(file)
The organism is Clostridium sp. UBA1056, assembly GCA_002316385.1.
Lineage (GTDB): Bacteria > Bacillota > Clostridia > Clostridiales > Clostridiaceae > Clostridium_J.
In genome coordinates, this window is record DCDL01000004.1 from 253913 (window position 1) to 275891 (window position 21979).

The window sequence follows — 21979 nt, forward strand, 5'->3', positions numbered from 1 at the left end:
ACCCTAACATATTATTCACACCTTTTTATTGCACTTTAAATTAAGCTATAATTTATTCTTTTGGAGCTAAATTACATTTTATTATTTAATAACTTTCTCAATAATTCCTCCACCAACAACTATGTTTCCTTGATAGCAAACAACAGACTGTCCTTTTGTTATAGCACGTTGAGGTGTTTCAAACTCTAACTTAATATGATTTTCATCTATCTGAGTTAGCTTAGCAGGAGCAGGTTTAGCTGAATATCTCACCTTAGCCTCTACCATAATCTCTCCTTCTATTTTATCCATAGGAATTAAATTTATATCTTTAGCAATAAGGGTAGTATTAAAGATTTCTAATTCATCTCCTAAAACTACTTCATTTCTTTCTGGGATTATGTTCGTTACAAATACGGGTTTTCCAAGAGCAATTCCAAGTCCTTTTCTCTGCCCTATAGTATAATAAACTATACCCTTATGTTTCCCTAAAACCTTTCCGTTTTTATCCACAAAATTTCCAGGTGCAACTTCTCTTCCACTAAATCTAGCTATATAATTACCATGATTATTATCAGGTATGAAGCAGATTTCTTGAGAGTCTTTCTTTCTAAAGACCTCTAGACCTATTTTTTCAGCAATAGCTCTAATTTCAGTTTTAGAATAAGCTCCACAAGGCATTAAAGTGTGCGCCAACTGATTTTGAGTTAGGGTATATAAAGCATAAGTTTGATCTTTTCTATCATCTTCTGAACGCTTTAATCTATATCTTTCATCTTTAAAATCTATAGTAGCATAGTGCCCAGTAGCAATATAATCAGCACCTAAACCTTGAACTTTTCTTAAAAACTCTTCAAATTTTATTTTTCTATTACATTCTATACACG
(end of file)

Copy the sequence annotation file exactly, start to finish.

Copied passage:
The organism is Clostridium sp. UBA1056, assembly GCA_002316385.1.
Lineage (GTDB): Bacteria > Bacillota > Clostridia > Clostridiales > Clostridiaceae > Clostridium_J.
In genome coordinates, this window is record DCDL01000004.1 from 253913 (window position 1) to 275891 (window position 21979).

The window sequence follows — 21979 nt, forward strand, 5'->3', positions numbered from 1 at the left end:
ACCCTAACATATTATTCACACCTTTTTATTGCACTTTAAATTAAGCTATAATTTATTCTTTTGGAGCTAAATTACATTTTATTATTTAATAACTTTCTCAATAATTCCTCCACCAACAACTATGTTTCCTTGATAGCAAACAACAGACTGTCCTTTTGTTATAGCACGTTGAGGTGTTTCAAACTCTAACTTAATATGATTTTCATCTATCTGAGTTAGCTTAGCAGGAGCAGGTTTAGCTGAATATCTCACCTTAGCCTCTACCATAATCTCTCCTTCTATTTTATCCATAGGAATTAAATTTATATCTTTAGCAATAAGGGTAGTATTAAAGATTTCTAATTCATCTCCTAAAACTACTTCATTTCTTTCTGGGATTATGTTCGTTACAAATACGGGTTTTCCAAGAGCAATTCCAAGTCCTTTTCTCTGCCCTATAGTATAATAAACTATACCCTTATGTTTCCCTAAAACCTTTCCGTTTTTATCCACAAAATTTCCAGGTGCAACTTCTCTTCCACTAAATCTAGCTATATAATTACCATGATTATTATCAGGTATGAAGCAGATTTCTTGAGAGTCTTTCTTTCTAAAGACCTCTAGACCTATTTTTTCAGCAATAGCTCTAATTTCAGTTTTAGAATAAGCTCCACAAGGCATTAAAGTGTGCGCCAACTGATTTTGAGTTAGGGTATATAAAGCATAAGTTTGATCTTTTCTATCATCTTCTGAACGCTTTAATCTATATCTTTCATCTTTAAAATCTATAGTAGCATAGTGCCCAGTAGCAATATAATCAGCACCTAAACCTTGAACTTTTCTTAAAAACTCTTCAAATTTTATTTTTCTATTACATTCTATACACG